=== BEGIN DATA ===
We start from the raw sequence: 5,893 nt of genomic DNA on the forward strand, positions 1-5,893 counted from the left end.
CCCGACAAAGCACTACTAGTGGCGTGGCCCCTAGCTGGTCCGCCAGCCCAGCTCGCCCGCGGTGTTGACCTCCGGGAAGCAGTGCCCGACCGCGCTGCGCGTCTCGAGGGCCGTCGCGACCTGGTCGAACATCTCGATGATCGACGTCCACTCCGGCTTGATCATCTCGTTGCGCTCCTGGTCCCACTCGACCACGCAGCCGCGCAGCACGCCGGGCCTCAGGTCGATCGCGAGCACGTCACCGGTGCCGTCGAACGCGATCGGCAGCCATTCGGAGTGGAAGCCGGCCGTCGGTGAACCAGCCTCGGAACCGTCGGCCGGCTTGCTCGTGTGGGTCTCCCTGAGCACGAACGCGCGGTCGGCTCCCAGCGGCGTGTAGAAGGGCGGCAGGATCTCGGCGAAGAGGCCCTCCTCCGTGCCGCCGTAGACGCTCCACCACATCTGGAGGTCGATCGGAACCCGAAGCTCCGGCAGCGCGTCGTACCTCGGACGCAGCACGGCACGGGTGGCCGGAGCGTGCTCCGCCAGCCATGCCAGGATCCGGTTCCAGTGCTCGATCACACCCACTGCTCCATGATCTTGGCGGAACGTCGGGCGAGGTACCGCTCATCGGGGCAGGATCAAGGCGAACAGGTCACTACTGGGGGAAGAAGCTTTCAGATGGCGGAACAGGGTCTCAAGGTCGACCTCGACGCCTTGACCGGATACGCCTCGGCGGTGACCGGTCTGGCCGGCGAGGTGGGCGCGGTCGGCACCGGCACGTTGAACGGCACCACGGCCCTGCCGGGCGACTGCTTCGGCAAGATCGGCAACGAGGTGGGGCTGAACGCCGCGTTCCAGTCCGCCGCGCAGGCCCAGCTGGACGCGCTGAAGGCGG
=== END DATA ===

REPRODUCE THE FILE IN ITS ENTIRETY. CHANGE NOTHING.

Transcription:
We start from the raw sequence: 5,893 nt of genomic DNA on the forward strand, positions 1-5,893 counted from the left end.
CCCGACAAAGCACTACTAGTGGCGTGGCCCCTAGCTGGTCCGCCAGCCCAGCTCGCCCGCGGTGTTGACCTCCGGGAAGCAGTGCCCGACCGCGCTGCGCGTCTCGAGGGCCGTCGCGACCTGGTCGAACATCTCGATGATCGACGTCCACTCCGGCTTGATCATCTCGTTGCGCTCCTGGTCCCACTCGACCACGCAGCCGCGCAGCACGCCGGGCCTCAGGTCGATCGCGAGCACGTCACCGGTGCCGTCGAACGCGATCGGCAGCCATTCGGAGTGGAAGCCGGCCGTCGGTGAACCAGCCTCGGAACCGTCGGCCGGCTTGCTCGTGTGGGTCTCCCTGAGCACGAACGCGCGGTCGGCTCCCAGCGGCGTGTAGAAGGGCGGCAGGATCTCGGCGAAGAGGCCCTCCTCCGTGCCGCCGTAGACGCTCCACCACATCTGGAGGTCGATCGGAACCCGAAGCTCCGGCAGCGCGTCGTACCTCGGACGCAGCACGGCACGGGTGGCCGGAGCGTGCTCCGCCAGCCATGCCAGGATCCGGTTCCAGTGCTCGATCACACCCACTGCTCCATGATCTTGGCGGAACGTCGGGCGAGGTACCGCTCATCGGGGCAGGATCAAGGCGAACAGGTCACTACTGGGGGAAGAAGCTTTCAGATGGCGGAACAGGGTCTCAAGGTCGACCTCGACGCCTTGACCGGATACGCCTCGGCGGTGACCGGTCTGGCCGGCGAGGTGGGCGCGGTCGGCACCGGCACGTTGAACGGCACCACGGCCCTGCCGGGCGACTGCTTCGGCAAGATCGGCAACGAGGTGGGGCTGAACGCCGCGTTCCAGTCCGCCGCGCAGGCCCAGCTGGACGCGCTGAAGGCGG